by Maura Costello – employment law consultant & ISCF Member
As employers, members need to be mindful of the fact that they are responsible for ensuring all their employees receive certain basic employment rights. If you employ people or are setting up a business that will employ people you need to be familiar with your responsibilities as an employer.
The Citizens Advice website (www.citizensinformation.ie) is a very useful resource for information relating to the relationship between you and your employees. Members need to be mindful that full time and part time employees are protected by legislation. Likewise employers need to be mindful of their obligations under Health and Safety legislation.
There are many types of relationships between employers and employees; full time, part time, fixed term, independent contractors. Each category has significant implications for both employer and employee in matters such as employment protection legislation, taxation and social welfare. Members should familiarise themselves with their obligations to their employees and vice versa. Very often employers only seek information or guidance when a problem arises. Given the vast array of legislation in this area members need to cognisant of the fact that “ignorance” of the law is no defense and can quite often leads to costly claims.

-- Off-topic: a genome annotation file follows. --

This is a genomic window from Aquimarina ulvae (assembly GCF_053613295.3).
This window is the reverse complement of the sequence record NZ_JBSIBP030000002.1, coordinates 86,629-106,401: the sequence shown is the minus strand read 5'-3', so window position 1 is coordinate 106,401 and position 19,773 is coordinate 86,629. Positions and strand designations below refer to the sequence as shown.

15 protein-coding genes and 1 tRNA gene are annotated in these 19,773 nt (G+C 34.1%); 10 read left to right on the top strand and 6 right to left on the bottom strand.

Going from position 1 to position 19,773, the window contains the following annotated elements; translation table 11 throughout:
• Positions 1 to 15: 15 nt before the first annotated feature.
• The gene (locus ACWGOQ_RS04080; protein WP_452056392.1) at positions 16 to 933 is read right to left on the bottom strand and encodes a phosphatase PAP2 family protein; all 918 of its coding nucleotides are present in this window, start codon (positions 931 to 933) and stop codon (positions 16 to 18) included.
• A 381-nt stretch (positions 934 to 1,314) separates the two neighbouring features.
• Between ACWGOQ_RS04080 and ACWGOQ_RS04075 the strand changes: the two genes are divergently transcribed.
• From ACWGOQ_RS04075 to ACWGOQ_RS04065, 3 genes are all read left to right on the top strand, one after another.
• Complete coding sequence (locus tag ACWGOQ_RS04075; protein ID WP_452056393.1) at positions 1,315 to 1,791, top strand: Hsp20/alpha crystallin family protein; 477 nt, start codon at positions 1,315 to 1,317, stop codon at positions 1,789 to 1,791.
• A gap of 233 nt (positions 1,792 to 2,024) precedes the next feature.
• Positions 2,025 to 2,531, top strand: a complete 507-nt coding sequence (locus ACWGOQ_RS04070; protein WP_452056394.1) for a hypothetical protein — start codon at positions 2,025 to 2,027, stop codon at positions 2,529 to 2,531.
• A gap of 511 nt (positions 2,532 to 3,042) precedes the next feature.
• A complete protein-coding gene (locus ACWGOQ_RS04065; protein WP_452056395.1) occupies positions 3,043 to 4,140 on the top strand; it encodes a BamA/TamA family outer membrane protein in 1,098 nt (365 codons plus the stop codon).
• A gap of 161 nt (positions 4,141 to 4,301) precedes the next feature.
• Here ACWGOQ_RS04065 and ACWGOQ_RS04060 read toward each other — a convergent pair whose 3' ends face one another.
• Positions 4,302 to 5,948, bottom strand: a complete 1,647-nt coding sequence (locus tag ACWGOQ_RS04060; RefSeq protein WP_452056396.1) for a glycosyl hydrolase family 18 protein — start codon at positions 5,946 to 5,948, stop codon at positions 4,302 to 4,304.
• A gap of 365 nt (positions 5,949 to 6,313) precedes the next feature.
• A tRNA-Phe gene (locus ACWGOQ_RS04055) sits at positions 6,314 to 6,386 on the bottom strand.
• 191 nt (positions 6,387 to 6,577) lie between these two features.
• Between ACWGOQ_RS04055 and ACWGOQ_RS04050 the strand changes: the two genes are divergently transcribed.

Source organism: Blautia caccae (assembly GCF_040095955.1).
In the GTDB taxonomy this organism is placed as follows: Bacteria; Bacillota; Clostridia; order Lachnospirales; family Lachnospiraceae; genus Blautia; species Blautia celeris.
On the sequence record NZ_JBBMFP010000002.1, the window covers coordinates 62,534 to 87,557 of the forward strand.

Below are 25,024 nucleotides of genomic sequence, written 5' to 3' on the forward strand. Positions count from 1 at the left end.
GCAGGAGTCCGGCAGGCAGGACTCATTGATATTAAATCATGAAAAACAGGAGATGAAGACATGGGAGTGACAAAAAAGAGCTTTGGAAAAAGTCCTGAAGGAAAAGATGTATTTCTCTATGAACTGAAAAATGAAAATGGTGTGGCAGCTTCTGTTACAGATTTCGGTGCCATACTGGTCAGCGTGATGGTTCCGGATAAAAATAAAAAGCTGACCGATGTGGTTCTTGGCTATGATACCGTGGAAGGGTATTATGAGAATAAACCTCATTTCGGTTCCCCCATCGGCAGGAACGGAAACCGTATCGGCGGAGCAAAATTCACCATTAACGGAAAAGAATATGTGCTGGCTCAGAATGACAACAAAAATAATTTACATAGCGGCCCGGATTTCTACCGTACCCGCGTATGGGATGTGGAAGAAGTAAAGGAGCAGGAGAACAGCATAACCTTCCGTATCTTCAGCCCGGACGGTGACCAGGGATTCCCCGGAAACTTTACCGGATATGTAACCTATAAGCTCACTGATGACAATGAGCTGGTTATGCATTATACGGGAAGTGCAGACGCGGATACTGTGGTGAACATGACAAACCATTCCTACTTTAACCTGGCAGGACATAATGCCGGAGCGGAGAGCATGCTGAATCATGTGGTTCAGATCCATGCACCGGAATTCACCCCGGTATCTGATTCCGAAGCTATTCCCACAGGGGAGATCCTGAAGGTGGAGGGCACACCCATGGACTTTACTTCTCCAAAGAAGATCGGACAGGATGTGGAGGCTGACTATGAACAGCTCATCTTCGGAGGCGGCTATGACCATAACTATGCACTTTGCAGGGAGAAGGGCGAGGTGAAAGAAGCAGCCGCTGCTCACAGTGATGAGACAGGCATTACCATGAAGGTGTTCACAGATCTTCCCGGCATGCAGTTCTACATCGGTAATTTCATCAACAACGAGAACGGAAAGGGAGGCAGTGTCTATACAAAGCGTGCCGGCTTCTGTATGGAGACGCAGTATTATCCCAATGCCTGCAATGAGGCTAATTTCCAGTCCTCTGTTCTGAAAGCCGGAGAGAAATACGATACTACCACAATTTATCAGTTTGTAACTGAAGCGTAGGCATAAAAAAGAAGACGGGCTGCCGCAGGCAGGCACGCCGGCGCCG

Some of the basics to be considered are;
- the obligations to provide a written contract of employment .
- the need to consider basic rates of pay
- the provision of “ pay slips”
- maximum working hours and “ rest periods” during working hours
- provision of holidays, public holidays, various forms of leave such as parental leave, carers leave, maternity leave
- the deduction of the correct amount of tax, PRSI, and Universal Social Charge from your employees’ wages and remitting these to Revenue using the PAYE system
- the keeping of certain records
- the duty to ensure employees health and safety at work as far as is reasonably practicable
- the provision of an employee’s handbook
- disciplinary and grievance procedures
- employers liability insurance.
The list is not intended to be exhaustive rather a “steer“ in the right direction.